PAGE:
The latest big news in consumer credit is âBuy now, pay laterâ.
Merchants who sign up for this program allow a customer to come out with any merchandise they want after making a modest down payment (25%) and promising to pay the balance, interest-free, in four installments. Credit checks are minimal or even nonexistent, so people whose credit scores are in the tank can participate.
Merchants pay companies that support these programs a fee of 3% to 6% of the purchase price, slightly higher than what they pay as a swipe fee for credit or debit card transactions. Merchants like to buy now, pay later because, well, people spend more when they don’t have to pay right away. (Personal finance rule # 1: never pay today what you can pay tomorrow.)
However, the US Consumer Financial Protection Bureau has serious concerns about buying now, paying later. According to the CFPB, these programs invite those who can least afford it to overspend and fall into the debt trap.
In addition, the CFPB believes that these programs constitute a circumvention of consumer laws that have been in place for many years aimed at providing consumers with information on the cost of credit, and placing the risk of fraud and an obligation to promptly correct them. billing errors on credit and debit card issuers.
At the top of the list of these long-standing consumer credit protection laws is the Truth In Lending Act. This law was promulgated in 1968 and obliges the originators of consumer credit, that is to say loans for personal, family or household purposes, to disclose certain information (in particular an annual percentage and a total of financial charges) using a uniform format and a detailed set of rules.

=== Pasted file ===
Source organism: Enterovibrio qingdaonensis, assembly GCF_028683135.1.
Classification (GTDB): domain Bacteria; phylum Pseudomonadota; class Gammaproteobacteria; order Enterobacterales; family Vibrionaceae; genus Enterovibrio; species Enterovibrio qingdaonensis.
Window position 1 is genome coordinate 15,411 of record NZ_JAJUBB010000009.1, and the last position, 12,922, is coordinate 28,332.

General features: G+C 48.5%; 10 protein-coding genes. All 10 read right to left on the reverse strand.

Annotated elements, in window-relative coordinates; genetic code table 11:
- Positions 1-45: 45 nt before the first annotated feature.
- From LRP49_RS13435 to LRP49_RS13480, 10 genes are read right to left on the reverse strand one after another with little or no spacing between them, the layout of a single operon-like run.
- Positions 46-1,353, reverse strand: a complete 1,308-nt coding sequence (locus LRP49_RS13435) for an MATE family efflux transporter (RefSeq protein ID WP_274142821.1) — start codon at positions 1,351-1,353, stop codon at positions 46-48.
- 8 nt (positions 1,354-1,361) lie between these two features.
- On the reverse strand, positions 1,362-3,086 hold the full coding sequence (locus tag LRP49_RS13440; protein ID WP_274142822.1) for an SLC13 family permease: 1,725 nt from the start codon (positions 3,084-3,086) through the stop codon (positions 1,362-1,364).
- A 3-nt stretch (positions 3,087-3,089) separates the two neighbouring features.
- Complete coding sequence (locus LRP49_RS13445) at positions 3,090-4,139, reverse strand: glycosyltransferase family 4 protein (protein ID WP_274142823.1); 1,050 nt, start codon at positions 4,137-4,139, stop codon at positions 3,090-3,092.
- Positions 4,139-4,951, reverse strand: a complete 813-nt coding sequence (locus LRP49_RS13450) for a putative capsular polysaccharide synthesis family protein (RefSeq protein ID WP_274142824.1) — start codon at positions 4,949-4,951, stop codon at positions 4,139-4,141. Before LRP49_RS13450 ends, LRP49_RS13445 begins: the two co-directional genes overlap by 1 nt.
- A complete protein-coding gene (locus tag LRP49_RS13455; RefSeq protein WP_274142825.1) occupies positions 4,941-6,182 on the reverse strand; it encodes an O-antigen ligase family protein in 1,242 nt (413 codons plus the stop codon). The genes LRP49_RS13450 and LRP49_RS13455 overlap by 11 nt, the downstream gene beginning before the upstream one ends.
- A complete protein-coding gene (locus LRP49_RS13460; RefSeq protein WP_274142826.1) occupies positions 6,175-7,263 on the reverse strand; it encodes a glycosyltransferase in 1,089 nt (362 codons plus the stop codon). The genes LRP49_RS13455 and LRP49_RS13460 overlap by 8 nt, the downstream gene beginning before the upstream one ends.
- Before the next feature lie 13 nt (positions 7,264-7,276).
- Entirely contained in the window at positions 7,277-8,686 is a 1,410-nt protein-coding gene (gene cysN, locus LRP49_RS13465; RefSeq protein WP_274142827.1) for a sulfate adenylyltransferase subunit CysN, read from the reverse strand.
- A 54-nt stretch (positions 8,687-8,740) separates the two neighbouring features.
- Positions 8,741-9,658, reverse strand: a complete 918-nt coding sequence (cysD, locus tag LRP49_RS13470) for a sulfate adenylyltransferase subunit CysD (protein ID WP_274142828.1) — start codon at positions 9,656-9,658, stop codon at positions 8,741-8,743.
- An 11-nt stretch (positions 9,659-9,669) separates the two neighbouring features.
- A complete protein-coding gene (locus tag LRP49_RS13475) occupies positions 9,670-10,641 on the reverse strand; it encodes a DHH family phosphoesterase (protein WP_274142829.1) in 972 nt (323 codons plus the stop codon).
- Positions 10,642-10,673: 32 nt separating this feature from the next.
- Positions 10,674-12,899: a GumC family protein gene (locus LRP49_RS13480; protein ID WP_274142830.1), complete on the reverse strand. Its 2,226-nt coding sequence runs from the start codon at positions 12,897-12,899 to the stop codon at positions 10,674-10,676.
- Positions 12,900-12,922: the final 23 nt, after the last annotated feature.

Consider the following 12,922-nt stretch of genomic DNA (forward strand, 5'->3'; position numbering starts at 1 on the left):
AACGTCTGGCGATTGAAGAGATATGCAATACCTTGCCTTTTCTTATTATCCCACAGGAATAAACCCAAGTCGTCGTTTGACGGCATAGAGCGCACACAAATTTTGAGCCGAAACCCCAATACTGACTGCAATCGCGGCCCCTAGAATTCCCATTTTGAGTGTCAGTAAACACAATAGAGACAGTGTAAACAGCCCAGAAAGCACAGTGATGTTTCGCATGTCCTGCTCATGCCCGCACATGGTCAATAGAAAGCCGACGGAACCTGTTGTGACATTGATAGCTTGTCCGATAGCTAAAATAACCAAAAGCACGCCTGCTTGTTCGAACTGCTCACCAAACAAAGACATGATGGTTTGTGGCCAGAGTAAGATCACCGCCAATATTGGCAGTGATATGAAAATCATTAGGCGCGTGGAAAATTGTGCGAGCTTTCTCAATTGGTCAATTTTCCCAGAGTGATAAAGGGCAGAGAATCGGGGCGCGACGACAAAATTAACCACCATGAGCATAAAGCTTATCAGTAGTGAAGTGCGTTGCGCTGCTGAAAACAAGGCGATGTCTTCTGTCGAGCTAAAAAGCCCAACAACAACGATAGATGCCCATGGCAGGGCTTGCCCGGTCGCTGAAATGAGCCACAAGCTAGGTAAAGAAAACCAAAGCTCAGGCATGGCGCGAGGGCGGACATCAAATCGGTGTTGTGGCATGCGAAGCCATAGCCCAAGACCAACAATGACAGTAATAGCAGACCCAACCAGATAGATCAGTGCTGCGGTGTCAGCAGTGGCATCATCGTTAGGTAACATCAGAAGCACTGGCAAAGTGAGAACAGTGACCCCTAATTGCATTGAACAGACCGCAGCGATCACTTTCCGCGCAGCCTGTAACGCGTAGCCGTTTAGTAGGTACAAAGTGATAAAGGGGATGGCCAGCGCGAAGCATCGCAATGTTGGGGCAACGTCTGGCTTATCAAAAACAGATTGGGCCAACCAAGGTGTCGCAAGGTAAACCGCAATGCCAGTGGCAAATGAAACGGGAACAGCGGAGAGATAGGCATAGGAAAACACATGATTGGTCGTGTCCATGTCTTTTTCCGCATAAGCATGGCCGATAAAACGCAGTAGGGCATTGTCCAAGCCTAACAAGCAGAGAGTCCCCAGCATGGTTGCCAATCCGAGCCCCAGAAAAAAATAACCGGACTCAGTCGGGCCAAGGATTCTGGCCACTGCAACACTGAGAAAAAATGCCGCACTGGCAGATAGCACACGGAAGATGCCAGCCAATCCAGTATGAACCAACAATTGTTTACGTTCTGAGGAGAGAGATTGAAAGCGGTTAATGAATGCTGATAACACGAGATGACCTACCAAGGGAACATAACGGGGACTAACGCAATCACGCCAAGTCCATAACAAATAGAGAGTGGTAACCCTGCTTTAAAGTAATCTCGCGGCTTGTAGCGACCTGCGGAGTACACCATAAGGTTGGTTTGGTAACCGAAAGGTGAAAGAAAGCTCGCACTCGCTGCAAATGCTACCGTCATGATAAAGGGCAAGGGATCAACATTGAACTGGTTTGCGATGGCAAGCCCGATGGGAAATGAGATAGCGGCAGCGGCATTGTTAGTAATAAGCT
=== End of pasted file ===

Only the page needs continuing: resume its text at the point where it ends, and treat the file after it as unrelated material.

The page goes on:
An important provision of the Truth In Lending Act is the definition of âfinance charge,â which is any amount paid as part of a consumer transaction that would not be paid if the transaction did not involve credit. For example, merchants cannot charge more for goods purchased on credit than for goods purchased in cash. There, the price difference is a financial burden and brings down all the fury of the Truth In Lending Act upon the merchant.
By law, a consumer transaction includes not only those involving finance charges, but also transactions without finance charges that are refunded in more than four installments (which, by the way, is the reason why buy now, pay later, plans cap at four installments).
The CFPB is also concerned about the data mining that continues with the buy-now, pay-after programs. The buyer information captured in these transactions lends itself well to being packaged and sold to third parties who can use it for marketing and other questionable and largely unregulated purposes.
Congress created the CFPB to “monitor consumer financial markets” and the agency claims the power to “require market participants to submit information to inform such monitoring.”
CFPB recently asked five companies offering buy-now, pay-after programs – Affirm, Afterpay, Klarna, PayPal and Zip – to provide detailed information on how their programs work. The CFPB will use this information to determine how the rapidly growing Buy It Now Pay On Pay industry should be regulated.
In the meantime, this remains a world of cautious buyers – there is no free lunch.
Jim Flynn works for Flynn & Wright LLC of Colorado Springs. Email him at [email protected]
Jim Flynn works for Flynn & Wright LLC of Colorado Springs. Contact him at [email protected]